Especially when a public message from WPRA headquarters enlightened us to the legitimate limitations in the influence and control barrel racers have over the ground conditions, situations like the WNFR especially require us to take matters into our own hands in addition to joining forces, and each do our part – which may include reaching out to local rodeo committees, but especially TEACHING and preparing ourselves and our horses, starting with the steps we take in our own home arenas – to increase the odds for safe and successful runs no matter what kind of challenging circumstances come our way.
In the pro members post below, I’ve shared TEN ways to do just that!
1. Lessen the Leaning – If you’ve ever taken a sharp turn on a snowmobile, you know it’s natural to lean to the inside, which gives you more control through the turn and weighs down the inside ski for more bite. Horses however, are ‘top heavy’ meaning that extreme shifts in weight to the inside, especially combined with “inside out” positioning (ribs arced to the inside), can be a recipe for the upper body to go down (on the ground) while the feet go UP (in the air).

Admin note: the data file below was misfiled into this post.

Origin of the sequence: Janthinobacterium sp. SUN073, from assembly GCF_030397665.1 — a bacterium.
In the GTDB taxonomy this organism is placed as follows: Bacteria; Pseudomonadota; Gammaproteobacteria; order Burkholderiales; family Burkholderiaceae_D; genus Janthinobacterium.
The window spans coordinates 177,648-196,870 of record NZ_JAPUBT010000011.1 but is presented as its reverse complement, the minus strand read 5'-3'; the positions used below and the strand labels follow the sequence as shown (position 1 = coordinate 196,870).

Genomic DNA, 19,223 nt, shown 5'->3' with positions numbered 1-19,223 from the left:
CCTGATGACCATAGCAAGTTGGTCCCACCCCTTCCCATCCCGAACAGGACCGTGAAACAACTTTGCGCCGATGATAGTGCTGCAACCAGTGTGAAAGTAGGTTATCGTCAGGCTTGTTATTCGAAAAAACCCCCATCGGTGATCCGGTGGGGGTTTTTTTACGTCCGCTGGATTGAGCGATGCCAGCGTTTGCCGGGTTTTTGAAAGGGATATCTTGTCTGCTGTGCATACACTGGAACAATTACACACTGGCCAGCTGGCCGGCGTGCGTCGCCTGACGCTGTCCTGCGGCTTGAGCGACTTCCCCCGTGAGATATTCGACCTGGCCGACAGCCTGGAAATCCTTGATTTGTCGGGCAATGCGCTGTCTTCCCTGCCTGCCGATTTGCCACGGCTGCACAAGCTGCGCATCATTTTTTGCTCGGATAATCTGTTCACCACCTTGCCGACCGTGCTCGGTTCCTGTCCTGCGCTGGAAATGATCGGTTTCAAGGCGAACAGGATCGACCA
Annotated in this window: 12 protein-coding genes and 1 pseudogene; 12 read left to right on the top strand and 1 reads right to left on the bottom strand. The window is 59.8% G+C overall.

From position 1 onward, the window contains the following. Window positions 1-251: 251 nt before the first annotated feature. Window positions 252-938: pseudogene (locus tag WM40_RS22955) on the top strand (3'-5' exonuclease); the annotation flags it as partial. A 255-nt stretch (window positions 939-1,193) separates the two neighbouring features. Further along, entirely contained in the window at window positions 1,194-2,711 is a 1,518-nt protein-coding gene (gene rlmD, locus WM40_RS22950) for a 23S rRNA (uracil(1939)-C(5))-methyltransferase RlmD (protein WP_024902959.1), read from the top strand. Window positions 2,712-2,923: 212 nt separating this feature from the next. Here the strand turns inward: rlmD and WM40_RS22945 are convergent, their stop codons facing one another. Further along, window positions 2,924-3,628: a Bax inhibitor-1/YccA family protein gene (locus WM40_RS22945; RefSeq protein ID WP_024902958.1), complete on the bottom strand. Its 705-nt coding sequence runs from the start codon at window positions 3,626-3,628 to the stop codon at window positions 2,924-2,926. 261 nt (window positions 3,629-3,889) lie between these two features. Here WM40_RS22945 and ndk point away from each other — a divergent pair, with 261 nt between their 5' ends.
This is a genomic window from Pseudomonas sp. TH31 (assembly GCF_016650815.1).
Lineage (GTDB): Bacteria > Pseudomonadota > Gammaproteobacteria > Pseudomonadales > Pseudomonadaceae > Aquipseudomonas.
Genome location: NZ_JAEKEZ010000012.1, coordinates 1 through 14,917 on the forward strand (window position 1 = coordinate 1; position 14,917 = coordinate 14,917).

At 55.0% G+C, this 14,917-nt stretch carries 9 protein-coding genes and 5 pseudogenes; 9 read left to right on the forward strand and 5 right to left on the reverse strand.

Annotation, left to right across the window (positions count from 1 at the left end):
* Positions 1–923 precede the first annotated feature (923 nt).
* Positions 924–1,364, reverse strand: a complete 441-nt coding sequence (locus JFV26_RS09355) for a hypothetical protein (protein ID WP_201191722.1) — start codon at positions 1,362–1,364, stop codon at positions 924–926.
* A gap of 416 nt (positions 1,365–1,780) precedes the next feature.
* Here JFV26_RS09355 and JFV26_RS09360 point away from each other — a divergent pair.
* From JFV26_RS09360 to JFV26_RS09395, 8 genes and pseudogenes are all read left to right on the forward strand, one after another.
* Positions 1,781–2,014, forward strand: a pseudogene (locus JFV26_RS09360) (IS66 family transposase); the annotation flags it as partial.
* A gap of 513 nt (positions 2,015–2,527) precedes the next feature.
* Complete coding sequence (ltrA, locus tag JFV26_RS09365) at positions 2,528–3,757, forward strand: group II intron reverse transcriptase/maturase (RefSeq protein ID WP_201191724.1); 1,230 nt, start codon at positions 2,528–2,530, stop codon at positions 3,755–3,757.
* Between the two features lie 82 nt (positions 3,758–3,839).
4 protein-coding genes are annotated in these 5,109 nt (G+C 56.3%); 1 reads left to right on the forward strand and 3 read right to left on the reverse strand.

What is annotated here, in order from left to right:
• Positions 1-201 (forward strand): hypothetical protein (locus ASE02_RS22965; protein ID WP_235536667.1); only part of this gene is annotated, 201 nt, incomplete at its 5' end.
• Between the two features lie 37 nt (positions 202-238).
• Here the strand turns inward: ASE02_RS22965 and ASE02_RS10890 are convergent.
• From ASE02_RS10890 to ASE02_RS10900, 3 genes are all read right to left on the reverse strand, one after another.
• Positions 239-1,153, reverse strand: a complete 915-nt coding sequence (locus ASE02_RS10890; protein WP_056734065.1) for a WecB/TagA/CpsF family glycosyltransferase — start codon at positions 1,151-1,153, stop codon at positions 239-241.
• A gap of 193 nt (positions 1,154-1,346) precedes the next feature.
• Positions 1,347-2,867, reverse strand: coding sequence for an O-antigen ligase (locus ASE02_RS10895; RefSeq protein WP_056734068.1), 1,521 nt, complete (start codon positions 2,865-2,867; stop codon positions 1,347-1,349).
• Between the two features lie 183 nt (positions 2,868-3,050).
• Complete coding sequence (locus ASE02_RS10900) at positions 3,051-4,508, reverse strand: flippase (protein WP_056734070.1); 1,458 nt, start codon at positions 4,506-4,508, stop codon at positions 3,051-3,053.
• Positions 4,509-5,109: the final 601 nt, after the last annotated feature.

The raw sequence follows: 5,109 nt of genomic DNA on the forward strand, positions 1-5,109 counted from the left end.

It’s important to realize that it IS possible to change the “style” and habits of even old campaigners with consistent slow work integrated with intermittent and gradual testing at speed. This requires becoming more aware of where you horse carries his weight in general, in circles, and even away from the pattern. Even a horse that burries up his hind extremely can struggle – continual, even forward motion is key! Each and every time you feel a bit of lean, proceed in a forward, free-moving counter arc to transfer weight to the other side of their body. Be consistent and have new, high standards to lessen the lean!